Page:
Michael Peterson was a decorated veteran of the Vietnam War, a candidate for mayor and a New York Times best-selling novelist. His wife, Kathleen, was the first woman ever admitted to the Duke University School of Engineering, a brilliant executive and a loving and fun-filled mother - the last woman who one would expect to become a victim in her own home.
When her body was found at the foot of a stairway in her Durham home, Michael Peterson said that she had fallen. When an autopsy proved his story to be a lie, the death of another woman 16 years earlier came under suspicion. He was the last person to see Liz Ratliff before she, too, was found dead at the bottom of the stairs in Germany. These two suspicious deaths painted a dark portrait of a once-respected man.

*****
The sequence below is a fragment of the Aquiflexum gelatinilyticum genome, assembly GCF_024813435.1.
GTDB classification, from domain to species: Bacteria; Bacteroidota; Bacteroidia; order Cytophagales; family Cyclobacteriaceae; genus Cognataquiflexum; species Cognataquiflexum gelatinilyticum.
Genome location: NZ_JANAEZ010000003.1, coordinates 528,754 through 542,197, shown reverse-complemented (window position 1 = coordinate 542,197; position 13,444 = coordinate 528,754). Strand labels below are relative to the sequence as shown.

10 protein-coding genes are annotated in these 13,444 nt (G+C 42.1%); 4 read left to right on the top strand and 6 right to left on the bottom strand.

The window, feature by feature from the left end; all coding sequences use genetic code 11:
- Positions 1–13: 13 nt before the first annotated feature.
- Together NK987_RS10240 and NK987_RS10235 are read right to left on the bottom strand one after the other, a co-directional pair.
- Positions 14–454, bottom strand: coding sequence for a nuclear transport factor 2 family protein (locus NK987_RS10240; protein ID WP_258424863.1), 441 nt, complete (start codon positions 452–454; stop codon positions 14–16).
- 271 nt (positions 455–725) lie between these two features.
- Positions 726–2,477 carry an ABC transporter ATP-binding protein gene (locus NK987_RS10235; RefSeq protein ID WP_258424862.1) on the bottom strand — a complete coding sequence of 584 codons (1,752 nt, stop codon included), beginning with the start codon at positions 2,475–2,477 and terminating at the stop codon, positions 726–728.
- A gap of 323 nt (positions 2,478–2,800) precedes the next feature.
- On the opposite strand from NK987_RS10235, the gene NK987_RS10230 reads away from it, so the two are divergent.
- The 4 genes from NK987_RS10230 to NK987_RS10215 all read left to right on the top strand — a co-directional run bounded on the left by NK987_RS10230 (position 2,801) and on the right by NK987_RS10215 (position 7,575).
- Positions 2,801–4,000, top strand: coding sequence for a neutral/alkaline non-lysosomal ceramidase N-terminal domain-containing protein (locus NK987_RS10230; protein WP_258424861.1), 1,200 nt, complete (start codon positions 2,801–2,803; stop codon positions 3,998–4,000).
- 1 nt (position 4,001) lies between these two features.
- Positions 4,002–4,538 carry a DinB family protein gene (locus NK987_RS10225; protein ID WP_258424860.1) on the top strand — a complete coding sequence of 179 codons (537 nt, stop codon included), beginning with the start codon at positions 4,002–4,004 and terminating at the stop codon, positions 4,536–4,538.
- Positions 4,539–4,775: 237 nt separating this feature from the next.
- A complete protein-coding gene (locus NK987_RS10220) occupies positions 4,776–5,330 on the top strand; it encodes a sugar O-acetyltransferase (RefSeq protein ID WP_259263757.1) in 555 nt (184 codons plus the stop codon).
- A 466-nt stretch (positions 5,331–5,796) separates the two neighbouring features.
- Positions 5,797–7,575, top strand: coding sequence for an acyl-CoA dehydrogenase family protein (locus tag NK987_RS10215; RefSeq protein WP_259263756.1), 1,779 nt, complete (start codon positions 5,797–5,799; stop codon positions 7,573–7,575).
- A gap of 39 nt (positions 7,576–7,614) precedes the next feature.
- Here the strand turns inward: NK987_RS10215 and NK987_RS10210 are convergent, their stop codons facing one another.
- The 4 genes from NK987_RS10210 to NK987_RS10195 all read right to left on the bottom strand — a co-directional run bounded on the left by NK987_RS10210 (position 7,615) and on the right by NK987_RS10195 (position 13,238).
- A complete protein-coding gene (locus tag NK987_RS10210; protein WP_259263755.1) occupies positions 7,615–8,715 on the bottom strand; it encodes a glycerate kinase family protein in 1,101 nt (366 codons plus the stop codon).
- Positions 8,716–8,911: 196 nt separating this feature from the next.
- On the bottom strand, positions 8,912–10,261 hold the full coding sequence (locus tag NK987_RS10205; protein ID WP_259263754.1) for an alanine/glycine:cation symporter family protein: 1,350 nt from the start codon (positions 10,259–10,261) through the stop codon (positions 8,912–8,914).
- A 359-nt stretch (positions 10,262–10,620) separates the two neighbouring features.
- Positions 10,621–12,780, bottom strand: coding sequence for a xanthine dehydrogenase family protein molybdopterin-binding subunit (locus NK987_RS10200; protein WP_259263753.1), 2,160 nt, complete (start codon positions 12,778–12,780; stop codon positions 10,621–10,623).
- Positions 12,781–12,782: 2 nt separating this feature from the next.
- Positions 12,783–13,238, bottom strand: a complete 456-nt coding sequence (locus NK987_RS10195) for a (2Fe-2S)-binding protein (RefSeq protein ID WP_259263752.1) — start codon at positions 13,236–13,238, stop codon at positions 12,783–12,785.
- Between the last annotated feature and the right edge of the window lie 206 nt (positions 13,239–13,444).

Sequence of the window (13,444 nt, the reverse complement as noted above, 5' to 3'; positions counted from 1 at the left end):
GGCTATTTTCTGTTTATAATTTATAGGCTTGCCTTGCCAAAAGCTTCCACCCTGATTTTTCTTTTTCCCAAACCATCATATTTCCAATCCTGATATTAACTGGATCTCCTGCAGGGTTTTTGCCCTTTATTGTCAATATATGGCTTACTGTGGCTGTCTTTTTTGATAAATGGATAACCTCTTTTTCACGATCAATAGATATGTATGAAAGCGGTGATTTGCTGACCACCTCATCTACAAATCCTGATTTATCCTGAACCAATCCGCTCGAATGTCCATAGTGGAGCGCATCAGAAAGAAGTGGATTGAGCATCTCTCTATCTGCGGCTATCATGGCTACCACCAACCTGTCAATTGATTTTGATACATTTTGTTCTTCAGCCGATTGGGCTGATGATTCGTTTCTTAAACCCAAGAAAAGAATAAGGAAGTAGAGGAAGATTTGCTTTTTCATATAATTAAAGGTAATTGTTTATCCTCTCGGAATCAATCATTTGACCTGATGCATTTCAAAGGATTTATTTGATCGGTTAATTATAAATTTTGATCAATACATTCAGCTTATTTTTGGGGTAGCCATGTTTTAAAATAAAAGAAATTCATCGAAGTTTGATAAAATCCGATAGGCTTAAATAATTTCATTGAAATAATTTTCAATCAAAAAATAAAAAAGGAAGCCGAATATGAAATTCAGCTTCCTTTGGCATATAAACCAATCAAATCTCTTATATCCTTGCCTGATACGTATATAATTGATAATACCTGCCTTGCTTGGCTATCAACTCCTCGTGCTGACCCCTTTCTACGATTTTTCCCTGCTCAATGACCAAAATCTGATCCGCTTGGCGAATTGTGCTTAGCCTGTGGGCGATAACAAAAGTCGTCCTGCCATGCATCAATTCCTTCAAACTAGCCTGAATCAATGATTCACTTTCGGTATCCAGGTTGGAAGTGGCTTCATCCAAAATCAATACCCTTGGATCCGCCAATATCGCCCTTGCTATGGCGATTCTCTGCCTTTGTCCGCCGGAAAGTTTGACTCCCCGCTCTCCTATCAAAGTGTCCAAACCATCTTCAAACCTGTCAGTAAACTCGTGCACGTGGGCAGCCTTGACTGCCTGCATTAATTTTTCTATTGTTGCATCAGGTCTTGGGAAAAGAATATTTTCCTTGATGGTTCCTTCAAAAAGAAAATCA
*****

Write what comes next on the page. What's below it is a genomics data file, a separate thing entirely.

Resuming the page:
Edgar Award Nominee, Best Fact Crime, 2006
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Fascinating, But Ridiculously Biased
Red meat for true-crime junkies
This book was really interesting. It was very hard to put down between listens. The story was infuriating - how some slick operators manage to get away with terrible acts - but told in the very detailed, thorough way I like. The fact that the perp was a NY Times bestselling author made it all the more fascinating.
The book is well written, with no annoying defects that I could see. True-crime lovers will want to add this to their collection.